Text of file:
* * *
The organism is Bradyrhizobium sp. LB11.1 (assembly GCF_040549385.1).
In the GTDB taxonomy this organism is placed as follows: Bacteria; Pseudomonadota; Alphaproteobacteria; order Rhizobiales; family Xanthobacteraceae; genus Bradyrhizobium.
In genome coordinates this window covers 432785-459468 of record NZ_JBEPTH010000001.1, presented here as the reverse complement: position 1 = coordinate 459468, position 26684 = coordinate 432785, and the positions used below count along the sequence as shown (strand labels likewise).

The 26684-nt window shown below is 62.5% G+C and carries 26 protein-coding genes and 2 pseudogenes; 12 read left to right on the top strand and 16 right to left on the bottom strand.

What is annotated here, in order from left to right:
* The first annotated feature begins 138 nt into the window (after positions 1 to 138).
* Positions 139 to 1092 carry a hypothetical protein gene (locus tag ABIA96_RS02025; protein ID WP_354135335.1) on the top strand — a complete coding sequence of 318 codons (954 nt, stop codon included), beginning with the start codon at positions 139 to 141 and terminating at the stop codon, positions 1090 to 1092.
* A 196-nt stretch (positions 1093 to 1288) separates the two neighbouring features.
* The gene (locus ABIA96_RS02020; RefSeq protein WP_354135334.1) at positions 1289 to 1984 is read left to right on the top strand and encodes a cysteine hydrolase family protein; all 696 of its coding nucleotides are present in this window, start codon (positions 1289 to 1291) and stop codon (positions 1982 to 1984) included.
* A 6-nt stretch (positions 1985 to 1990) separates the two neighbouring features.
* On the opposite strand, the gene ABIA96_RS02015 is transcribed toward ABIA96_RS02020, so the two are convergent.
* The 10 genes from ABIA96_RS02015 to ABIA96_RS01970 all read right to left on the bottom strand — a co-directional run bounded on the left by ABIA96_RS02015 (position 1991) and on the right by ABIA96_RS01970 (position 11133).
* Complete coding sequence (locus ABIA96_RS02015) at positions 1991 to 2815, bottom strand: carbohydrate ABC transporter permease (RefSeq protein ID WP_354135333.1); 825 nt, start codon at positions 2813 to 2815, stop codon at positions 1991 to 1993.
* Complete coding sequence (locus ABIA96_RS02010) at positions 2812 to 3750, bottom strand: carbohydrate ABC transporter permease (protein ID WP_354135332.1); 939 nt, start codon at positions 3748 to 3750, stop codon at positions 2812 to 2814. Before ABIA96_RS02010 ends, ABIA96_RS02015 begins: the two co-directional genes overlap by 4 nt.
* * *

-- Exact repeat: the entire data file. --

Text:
The organism is Bradyrhizobium sp. LB11.1 (assembly GCF_040549385.1).
In the GTDB taxonomy this organism is placed as follows: Bacteria; Pseudomonadota; Alphaproteobacteria; order Rhizobiales; family Xanthobacteraceae; genus Bradyrhizobium.
In genome coordinates this window covers 432785-459468 of record NZ_JBEPTH010000001.1, presented here as the reverse complement: position 1 = coordinate 459468, position 26684 = coordinate 432785, and the positions used below count along the sequence as shown (strand labels likewise).

The 26684-nt window shown below is 62.5% G+C and carries 26 protein-coding genes and 2 pseudogenes; 12 read left to right on the top strand and 16 right to left on the bottom strand.

What is annotated here, in order from left to right:
* The first annotated feature begins 138 nt into the window (after positions 1 to 138).
* Positions 139 to 1092 carry a hypothetical protein gene (locus tag ABIA96_RS02025; protein ID WP_354135335.1) on the top strand — a complete coding sequence of 318 codons (954 nt, stop codon included), beginning with the start codon at positions 139 to 141 and terminating at the stop codon, positions 1090 to 1092.
* A 196-nt stretch (positions 1093 to 1288) separates the two neighbouring features.
* The gene (locus ABIA96_RS02020; RefSeq protein WP_354135334.1) at positions 1289 to 1984 is read left to right on the top strand and encodes a cysteine hydrolase family protein; all 696 of its coding nucleotides are present in this window, start codon (positions 1289 to 1291) and stop codon (positions 1982 to 1984) included.
* A 6-nt stretch (positions 1985 to 1990) separates the two neighbouring features.
* On the opposite strand, the gene ABIA96_RS02015 is transcribed toward ABIA96_RS02020, so the two are convergent.
* The 10 genes from ABIA96_RS02015 to ABIA96_RS01970 all read right to left on the bottom strand — a co-directional run bounded on the left by ABIA96_RS02015 (position 1991) and on the right by ABIA96_RS01970 (position 11133).
* Complete coding sequence (locus ABIA96_RS02015) at positions 1991 to 2815, bottom strand: carbohydrate ABC transporter permease (RefSeq protein ID WP_354135333.1); 825 nt, start codon at positions 2813 to 2815, stop codon at positions 1991 to 1993.
* Complete coding sequence (locus ABIA96_RS02010) at positions 2812 to 3750, bottom strand: carbohydrate ABC transporter permease (protein ID WP_354135332.1); 939 nt, start codon at positions 3748 to 3750, stop codon at positions 2812 to 2814. Before ABIA96_RS02010 ends, ABIA96_RS02015 begins: the two co-directional genes overlap by 4 nt.